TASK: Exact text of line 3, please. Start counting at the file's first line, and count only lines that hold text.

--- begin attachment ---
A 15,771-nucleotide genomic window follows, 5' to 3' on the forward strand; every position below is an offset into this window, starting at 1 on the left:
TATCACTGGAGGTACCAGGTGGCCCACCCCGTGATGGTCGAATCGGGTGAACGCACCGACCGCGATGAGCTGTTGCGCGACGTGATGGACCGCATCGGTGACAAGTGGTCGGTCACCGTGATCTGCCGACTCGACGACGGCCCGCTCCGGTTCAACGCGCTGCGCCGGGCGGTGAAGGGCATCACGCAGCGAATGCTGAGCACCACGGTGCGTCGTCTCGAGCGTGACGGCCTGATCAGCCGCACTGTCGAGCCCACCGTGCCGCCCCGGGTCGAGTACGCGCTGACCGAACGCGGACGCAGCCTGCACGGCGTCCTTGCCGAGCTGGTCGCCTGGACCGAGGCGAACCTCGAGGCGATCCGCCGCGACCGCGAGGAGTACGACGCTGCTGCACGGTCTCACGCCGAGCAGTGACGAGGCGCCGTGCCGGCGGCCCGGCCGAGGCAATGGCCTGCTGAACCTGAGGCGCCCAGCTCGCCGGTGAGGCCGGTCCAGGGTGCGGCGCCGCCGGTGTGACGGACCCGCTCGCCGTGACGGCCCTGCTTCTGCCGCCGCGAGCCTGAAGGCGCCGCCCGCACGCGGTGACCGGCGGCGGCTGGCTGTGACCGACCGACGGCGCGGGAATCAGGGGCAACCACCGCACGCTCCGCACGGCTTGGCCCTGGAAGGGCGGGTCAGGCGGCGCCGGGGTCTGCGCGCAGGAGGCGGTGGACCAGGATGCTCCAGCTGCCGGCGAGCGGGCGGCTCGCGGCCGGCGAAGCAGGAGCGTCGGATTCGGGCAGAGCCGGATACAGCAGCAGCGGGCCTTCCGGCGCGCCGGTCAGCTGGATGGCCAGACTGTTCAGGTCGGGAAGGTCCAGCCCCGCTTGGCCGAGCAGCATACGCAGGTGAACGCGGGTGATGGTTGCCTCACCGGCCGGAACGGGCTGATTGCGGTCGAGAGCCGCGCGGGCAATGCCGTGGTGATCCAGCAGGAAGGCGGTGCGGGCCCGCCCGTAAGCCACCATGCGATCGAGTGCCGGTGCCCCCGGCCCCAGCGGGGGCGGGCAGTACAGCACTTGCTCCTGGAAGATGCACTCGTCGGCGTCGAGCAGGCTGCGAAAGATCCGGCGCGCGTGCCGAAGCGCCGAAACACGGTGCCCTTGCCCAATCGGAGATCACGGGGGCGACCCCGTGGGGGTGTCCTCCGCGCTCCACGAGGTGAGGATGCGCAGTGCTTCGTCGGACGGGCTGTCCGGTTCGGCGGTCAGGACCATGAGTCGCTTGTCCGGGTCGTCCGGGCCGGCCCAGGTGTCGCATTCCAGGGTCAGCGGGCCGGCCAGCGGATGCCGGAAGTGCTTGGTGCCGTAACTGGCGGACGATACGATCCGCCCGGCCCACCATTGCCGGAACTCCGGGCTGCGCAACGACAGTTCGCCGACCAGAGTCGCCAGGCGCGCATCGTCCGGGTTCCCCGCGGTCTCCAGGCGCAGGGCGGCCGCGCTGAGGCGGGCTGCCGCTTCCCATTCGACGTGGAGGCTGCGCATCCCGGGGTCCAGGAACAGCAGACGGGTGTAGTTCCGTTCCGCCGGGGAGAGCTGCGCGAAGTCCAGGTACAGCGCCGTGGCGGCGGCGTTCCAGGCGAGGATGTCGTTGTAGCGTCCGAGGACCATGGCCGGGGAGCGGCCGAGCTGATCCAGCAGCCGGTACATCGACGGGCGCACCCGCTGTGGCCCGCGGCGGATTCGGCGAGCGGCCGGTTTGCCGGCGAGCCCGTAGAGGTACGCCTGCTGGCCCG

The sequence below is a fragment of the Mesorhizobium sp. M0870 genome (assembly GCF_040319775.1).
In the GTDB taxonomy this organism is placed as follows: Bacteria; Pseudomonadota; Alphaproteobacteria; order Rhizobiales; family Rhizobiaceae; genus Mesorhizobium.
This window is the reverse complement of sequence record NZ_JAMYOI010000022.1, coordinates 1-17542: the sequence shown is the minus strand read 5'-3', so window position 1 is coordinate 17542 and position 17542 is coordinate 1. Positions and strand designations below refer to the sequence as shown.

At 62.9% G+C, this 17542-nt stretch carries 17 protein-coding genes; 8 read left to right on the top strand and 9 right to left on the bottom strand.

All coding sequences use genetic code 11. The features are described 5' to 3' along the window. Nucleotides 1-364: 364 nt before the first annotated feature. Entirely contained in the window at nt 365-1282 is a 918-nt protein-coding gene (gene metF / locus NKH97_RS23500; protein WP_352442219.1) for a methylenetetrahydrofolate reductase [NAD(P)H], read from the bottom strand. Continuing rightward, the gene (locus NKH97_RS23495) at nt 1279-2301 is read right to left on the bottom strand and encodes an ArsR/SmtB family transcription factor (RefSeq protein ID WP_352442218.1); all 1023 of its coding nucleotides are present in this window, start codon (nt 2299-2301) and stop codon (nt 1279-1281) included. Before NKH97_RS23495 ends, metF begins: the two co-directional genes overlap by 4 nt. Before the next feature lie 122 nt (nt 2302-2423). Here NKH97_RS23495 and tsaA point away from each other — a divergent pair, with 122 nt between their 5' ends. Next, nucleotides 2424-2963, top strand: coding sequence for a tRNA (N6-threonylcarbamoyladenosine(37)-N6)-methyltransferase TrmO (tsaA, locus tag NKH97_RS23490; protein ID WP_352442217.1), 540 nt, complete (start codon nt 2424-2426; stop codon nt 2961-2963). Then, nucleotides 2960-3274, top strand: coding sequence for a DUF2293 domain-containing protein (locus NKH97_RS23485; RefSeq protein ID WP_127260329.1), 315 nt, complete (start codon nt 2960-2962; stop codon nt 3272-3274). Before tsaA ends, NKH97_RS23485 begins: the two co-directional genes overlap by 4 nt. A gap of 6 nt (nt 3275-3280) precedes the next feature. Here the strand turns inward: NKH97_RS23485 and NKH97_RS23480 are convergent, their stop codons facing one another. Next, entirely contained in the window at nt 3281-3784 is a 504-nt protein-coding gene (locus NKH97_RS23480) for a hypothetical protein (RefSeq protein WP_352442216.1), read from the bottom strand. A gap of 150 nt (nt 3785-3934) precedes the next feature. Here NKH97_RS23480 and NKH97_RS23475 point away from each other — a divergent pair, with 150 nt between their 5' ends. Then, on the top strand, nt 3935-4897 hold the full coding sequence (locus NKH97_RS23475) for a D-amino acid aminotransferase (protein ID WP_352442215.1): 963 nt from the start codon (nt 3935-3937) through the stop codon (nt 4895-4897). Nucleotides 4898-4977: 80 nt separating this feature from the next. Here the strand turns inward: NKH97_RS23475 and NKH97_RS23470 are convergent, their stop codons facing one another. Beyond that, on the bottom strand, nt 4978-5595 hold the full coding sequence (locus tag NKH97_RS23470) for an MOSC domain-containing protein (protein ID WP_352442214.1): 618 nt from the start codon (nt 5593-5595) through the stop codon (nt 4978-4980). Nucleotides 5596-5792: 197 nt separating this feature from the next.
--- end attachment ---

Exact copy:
The sequence below is a fragment of the Mesorhizobium sp. M0870 genome (assembly GCF_040319775.1).